Dr Cédric M. John
Broadly speaking, I am interested in neritic and pelagic carbonates, what they tell us about the history of climate and paleo-fluid flow, and what controls the architecture of carbonate platforms. I am notably keen on applying novel isotopic techniques to carbonate material in order to extract relevant proxy data. My research group is currently working on clumped isotope paleothermometry. This new paleotemperature proxy is very promising, tricky to master, and (let’s admit it) fun to work with. Now is an exciting time to work on clumped isotope because a number of labs are finally able to run the technique (making inter-laboratory calibration possible) and new studies suggest additional interesting kinetic controls on the clumping of heavy isotopes in carbonates.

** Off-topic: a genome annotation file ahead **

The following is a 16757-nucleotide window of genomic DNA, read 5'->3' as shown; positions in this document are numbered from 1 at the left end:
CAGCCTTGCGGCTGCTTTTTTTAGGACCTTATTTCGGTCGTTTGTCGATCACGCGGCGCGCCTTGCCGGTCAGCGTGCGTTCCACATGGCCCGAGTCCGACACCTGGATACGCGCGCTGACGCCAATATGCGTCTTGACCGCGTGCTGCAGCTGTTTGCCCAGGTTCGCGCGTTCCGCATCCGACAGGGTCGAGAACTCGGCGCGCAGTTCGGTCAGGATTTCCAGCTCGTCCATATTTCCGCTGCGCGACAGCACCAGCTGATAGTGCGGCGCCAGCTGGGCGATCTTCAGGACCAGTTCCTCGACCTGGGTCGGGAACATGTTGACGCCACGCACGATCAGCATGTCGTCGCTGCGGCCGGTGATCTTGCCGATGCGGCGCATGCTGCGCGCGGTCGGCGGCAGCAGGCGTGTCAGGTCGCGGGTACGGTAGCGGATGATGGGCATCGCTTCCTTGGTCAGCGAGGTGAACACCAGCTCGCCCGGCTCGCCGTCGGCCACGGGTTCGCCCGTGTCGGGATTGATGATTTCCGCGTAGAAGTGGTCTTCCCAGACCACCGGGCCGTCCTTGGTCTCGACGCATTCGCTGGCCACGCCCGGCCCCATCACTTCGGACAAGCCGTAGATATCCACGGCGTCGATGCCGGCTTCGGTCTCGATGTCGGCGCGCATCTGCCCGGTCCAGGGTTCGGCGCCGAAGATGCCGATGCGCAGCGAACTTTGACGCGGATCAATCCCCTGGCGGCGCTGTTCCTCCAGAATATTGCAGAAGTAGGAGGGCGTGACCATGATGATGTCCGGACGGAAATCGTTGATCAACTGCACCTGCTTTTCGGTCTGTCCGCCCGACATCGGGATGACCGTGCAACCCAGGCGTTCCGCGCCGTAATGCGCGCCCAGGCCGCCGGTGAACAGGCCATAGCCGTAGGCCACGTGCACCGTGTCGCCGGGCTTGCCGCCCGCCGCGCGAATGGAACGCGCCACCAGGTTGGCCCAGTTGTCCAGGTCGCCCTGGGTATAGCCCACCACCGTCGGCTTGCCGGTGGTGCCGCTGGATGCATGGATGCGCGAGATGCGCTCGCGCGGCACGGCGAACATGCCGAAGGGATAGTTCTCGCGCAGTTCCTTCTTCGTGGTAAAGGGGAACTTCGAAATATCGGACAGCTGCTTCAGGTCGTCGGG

Finally, a completely different aspect of my research interests is to explore the interaction through time between carbonate rocks and the surrounding fluids: this interaction promotes dissolution of the original phases, and/or precipitation of new cement, i.e. carbonate diagenesis. An interesting approach is to link the depositional environment of carbonate platform (climate, eustasy, paleoceanography, biological constraints, etc…) with the diagenetic potential of carbonate rocks, the potential for fracturation, and the resulting fracture network with diagenetic fluid circulation and further modifications of the carbonate rocks. This approach is multidisciplinary, and because diagenesis impacts on the porosity and permeability of carbonate rocks, our research has tremendous implications for oil and gas reservoirs, and for safe carbon capture and storage (CCS) in carbonate rocks.